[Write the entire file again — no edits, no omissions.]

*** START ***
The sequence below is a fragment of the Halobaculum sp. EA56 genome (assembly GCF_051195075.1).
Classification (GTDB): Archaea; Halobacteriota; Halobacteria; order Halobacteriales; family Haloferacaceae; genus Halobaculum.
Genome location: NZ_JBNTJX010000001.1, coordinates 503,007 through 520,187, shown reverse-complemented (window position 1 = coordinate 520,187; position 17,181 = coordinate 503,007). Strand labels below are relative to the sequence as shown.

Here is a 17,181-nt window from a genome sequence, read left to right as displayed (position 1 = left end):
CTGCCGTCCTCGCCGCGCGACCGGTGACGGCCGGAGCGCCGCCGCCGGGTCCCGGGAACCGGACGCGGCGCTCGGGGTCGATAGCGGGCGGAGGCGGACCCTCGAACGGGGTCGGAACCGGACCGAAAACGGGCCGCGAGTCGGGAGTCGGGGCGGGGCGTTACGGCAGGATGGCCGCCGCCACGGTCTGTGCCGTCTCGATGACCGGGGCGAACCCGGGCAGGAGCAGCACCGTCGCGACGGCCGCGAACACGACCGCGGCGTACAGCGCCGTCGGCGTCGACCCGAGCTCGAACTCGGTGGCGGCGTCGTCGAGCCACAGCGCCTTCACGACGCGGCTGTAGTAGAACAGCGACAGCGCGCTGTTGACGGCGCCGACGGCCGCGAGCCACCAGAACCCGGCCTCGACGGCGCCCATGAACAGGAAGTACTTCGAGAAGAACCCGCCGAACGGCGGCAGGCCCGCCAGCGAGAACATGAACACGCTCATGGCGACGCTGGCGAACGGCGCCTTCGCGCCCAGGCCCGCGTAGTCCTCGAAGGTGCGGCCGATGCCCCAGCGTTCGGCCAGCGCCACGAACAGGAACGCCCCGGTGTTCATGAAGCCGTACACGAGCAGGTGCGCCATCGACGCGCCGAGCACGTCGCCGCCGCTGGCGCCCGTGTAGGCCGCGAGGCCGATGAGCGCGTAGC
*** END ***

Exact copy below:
The sequence below is a fragment of the Halobaculum sp. EA56 genome (assembly GCF_051195075.1).
Classification (GTDB): Archaea; Halobacteriota; Halobacteria; order Halobacteriales; family Haloferacaceae; genus Halobaculum.
Genome location: NZ_JBNTJX010000001.1, coordinates 503,007 through 520,187, shown reverse-complemented (window position 1 = coordinate 520,187; position 17,181 = coordinate 503,007). Strand labels below are relative to the sequence as shown.

Here is a 17,181-nt window from a genome sequence, read left to right as displayed (position 1 = left end):
CTGCCGTCCTCGCCGCGCGACCGGTGACGGCCGGAGCGCCGCCGCCGGGTCCCGGGAACCGGACGCGGCGCTCGGGGTCGATAGCGGGCGGAGGCGGACCCTCGAACGGGGTCGGAACCGGACCGAAAACGGGCCGCGAGTCGGGAGTCGGGGCGGGGCGTTACGGCAGGATGGCCGCCGCCACGGTCTGTGCCGTCTCGATGACCGGGGCGAACCCGGGCAGGAGCAGCACCGTCGCGACGGCCGCGAACACGACCGCGGCGTACAGCGCCGTCGGCGTCGACCCGAGCTCGAACTCGGTGGCGGCGTCGTCGAGCCACAGCGCCTTCACGACGCGGCTGTAGTAGAACAGCGACAGCGCGCTGTTGACGGCGCCGACGGCCGCGAGCCACCAGAACCCGGCCTCGACGGCGCCCATGAACAGGAAGTACTTCGAGAAGAACCCGCCGAACGGCGGCAGGCCCGCCAGCGAGAACATGAACACGCTCATGGCGACGCTGGCGAACGGCGCCTTCGCGCCCAGGCCCGCGTAGTCCTCGAAGGTGCGGCCGATGCCCCAGCGTTCGGCCAGCGCCACGAACAGGAACGCCCCGGTGTTCATGAAGCCGTACACGAGCAGGTGCGCCATCGACGCGCCGAGCACGTCGCCGCCGCTGGCGCCCGTGTAGGCCGCGAGGCCGATGAGCGCGTAGC